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Editorial: All pupils need a strong start
We would be doing our children a disservice if we didn’t give them every chance to succeed with their schooling.
So a new aboriginal education project in the city has definite potential. The Nanaimo Learning Centre will offer schooling for students in kindergarten through Grade 3. The aboriginal-focused, culture-based instruction will be supplemented by family services such as childcare, literacy programs and social work.
Organizers in Nanaimo saw the need for a new school model because other aboriginal education programs either aren’t working, or are working too slowly. High school graduation rates are one measurement, and they indicate that only 50 per cent of First Nations youths in Nanaimo earn their diplomas each year.
By addressing the problem at the primary grade levels, this new centre will try to instill foundational learning skills and maybe even a love for learning.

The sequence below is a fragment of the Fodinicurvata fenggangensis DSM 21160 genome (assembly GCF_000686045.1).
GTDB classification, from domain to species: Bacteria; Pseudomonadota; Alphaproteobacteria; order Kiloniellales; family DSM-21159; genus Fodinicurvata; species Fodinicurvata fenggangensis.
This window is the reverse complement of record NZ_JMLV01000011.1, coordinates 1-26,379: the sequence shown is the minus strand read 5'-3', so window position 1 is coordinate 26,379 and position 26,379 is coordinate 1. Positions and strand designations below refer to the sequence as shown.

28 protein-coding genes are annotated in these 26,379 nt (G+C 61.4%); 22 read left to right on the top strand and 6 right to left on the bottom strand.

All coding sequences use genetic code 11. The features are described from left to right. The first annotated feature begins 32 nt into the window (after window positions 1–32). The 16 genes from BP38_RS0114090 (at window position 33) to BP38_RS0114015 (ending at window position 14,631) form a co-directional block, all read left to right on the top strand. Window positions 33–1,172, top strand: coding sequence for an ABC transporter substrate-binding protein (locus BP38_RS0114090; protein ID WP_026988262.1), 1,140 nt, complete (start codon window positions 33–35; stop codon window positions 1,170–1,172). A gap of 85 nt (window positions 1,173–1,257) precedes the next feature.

There are some doubts. The fact that Nanaimo school district isn’t involved, whatever the reason, is a red flag, and fragmenting the public school system limits certain kinds of peer interaction.
Of course there are other ways to address aboriginal grad rates. Teachers and administrators want to see all students succeed, and try to make it happen. Nanaimo school district offers alternative education options and there is an aboriginal outreach program that’s locally accessible.
We know that children learn in radically different ways. Our high schools do churn out well-adjusted, well-educated, diploma-wielding grads every June, but that means something a little different in each case and pupils arrive there in unique and diverse ways.
If this new centre can provide an engaging curriculum and workable classroom composition, then it can give kids a strong start. A strong start is important. So is a strong finish. So is every step along the way.